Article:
Sometime after her mom and I had what I felt was a calm, intellectual discussion, my gf let me know that her mom felt like she couldn't speak to me anymore.

This single discussion has put more strain on my relationship with my gf than any other conversation/argument, so I can't imagine what it would be like to have it with my gf herself.

BTW: Your blog-whoring at Pharyngula worked, as I am now here and plan to stay (I've lurked before though...)

 
At February 28, 2007 1:26 PM, Blogger King Aardvark said...

Wow, lots of concern coming out for this post. I'll try to address these as best I can.

John - No she doesn't know I have a blog. She knows I keep a journal, just like she does, and that we both keep them personal. The stuff I write here regarding her religious stuff I generally talk to her about, so there's nothing new to share with her. It's more or less just a personal journal (with some meme's thrown in).

I was always atheist (see here) and she was always religious. We discussed our beliefs before we got married and things were fine, but since we've gotten married, I think she's gotten more involved in the church and getting more evangelical about it. Before she wasn't evangelical at all. I've started reading talk.origins and PZ, so I'm getting more "evangelical" too, so to speak. And I'm sure compartmentalization has a great deal to do with her beliefs.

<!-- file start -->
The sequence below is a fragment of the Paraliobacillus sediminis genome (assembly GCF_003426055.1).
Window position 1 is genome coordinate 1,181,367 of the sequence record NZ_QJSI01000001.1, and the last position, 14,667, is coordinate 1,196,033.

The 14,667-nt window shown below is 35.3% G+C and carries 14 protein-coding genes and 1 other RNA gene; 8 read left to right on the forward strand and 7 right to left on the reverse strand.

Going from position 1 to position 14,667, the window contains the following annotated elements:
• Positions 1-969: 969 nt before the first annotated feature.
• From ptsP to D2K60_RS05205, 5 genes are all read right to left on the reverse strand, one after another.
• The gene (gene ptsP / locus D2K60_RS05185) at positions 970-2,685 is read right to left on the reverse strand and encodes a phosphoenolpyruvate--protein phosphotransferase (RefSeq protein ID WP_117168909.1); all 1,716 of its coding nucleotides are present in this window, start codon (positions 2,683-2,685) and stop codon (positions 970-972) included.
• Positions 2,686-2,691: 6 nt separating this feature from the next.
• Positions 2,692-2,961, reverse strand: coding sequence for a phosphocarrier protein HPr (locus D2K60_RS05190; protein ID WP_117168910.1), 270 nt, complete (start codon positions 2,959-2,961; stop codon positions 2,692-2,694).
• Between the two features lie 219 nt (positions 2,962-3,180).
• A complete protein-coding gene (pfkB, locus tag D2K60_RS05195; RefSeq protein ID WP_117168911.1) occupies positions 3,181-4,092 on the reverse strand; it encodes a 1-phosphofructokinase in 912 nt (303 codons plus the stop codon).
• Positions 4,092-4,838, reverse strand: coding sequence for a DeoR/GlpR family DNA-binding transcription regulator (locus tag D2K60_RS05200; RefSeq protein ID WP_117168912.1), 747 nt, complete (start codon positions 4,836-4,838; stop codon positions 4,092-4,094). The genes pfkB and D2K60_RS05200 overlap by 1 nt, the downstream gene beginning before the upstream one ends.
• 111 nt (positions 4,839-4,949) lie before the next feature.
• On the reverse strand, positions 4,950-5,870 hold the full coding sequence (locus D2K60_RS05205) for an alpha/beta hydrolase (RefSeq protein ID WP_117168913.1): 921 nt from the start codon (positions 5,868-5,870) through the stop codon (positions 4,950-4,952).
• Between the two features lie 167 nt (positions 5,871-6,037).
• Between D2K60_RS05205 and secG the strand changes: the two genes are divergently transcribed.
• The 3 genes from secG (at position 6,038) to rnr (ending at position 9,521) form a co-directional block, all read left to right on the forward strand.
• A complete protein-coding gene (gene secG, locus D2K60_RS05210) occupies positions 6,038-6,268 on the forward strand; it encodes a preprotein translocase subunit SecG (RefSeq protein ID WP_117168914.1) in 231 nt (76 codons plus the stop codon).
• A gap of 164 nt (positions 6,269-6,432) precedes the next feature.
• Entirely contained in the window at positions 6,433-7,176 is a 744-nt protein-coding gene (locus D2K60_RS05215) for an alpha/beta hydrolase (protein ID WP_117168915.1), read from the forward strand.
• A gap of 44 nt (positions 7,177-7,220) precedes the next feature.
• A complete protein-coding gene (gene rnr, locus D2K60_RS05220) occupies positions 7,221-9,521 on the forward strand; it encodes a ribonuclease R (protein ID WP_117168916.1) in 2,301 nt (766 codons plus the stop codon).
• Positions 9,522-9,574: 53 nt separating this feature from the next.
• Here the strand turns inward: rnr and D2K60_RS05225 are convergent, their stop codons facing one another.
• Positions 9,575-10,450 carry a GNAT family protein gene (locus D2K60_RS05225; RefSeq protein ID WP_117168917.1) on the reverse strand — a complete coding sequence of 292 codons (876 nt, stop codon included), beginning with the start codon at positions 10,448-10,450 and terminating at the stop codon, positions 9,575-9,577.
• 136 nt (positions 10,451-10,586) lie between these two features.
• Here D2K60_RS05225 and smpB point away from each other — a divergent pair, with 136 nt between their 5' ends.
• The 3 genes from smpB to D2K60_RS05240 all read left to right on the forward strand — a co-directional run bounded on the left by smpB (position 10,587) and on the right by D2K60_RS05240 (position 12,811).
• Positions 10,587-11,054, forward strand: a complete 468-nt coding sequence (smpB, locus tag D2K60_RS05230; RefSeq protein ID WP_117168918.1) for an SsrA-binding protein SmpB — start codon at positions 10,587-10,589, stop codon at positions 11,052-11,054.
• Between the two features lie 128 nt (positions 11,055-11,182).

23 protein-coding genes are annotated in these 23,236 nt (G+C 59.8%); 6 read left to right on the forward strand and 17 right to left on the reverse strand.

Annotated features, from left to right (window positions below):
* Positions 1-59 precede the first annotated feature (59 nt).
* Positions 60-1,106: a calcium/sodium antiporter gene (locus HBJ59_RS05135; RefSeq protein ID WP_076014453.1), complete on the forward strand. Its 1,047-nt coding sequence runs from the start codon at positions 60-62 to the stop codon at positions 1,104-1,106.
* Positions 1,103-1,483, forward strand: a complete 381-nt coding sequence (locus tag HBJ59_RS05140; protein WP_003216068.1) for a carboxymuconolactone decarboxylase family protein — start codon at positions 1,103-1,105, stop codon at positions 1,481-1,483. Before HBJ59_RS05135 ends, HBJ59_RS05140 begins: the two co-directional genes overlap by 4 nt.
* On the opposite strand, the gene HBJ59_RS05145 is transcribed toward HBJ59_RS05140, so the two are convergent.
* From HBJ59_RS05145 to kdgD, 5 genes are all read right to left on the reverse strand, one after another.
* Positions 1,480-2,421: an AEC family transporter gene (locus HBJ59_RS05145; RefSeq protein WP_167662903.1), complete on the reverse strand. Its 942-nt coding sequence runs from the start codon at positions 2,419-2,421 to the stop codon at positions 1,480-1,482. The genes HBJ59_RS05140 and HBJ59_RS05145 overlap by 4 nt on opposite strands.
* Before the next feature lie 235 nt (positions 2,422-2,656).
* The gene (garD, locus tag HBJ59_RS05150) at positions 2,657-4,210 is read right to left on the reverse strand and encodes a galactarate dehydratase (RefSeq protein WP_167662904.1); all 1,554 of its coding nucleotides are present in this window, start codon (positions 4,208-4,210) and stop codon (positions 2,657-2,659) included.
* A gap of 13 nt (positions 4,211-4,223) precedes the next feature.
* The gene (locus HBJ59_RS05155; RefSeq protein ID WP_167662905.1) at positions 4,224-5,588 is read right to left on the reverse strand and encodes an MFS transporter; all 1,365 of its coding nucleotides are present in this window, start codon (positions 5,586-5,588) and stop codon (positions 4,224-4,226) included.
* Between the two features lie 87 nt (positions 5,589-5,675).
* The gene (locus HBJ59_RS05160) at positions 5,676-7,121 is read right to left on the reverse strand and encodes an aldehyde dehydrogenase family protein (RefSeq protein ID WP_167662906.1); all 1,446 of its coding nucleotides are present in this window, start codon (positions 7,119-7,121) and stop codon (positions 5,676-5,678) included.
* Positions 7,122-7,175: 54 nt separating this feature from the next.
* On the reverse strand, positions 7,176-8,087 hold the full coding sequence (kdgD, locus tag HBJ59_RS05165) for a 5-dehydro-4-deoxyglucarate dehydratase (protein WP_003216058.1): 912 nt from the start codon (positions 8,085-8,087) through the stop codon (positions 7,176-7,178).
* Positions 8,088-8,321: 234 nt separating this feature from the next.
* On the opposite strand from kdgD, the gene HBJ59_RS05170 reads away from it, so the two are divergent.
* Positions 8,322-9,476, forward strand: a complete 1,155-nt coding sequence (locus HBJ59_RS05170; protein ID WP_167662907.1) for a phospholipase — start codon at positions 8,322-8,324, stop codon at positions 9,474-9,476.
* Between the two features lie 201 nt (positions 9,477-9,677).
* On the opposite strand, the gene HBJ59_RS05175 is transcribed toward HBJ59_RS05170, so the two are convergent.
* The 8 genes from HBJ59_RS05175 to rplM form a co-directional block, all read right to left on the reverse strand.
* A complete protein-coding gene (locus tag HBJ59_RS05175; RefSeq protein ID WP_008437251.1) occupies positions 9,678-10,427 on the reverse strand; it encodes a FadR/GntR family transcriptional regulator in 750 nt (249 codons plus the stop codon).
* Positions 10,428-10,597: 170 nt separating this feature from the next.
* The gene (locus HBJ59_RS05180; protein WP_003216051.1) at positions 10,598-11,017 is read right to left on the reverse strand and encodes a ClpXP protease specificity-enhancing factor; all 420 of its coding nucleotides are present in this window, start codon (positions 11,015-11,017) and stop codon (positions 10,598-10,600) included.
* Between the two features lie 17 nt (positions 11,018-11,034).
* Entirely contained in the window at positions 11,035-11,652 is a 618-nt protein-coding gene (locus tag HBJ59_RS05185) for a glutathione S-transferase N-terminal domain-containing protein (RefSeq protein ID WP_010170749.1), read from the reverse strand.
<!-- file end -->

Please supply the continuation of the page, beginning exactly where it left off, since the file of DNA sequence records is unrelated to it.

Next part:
Brummell, no worries, as I've talked to many people in our situation where the D word rears its ugly head. Before we got married, I was worried about her being comfortable with my lack of belief, but honestly it's
surprised me how hard it is for me to accept her faith. I guess I really want her to not be delusional anymore. The D word isn't on the horizon though, and really things are a lot better than they appear based on the posts I put up here. Other than the religion thing, our personalities match really well and we have a lot of the same interests.

Re: the "never check" attitude, given that most people aren't research scientists, I can certainly see how many people never have to have their assumptions checked. It certainly helps with the compartmentalization when you rarely have to use it.

As far as I can tell:
YEC = bible litereally true, no evolution etc
OEC = bible true but timescale stretched, no evolution
TE = bible mostly true but basically follows what science says re: age of the earth, life still requires a creator to spark it and front-end load evolution or otherwise control the designs

And, yeah, we had that exact conversation about evolution in other animals other than humans. She actually said that you can have evolution all the way up to Homo erectus but that modern humans were specially created. Now THAT'S compartmentalization.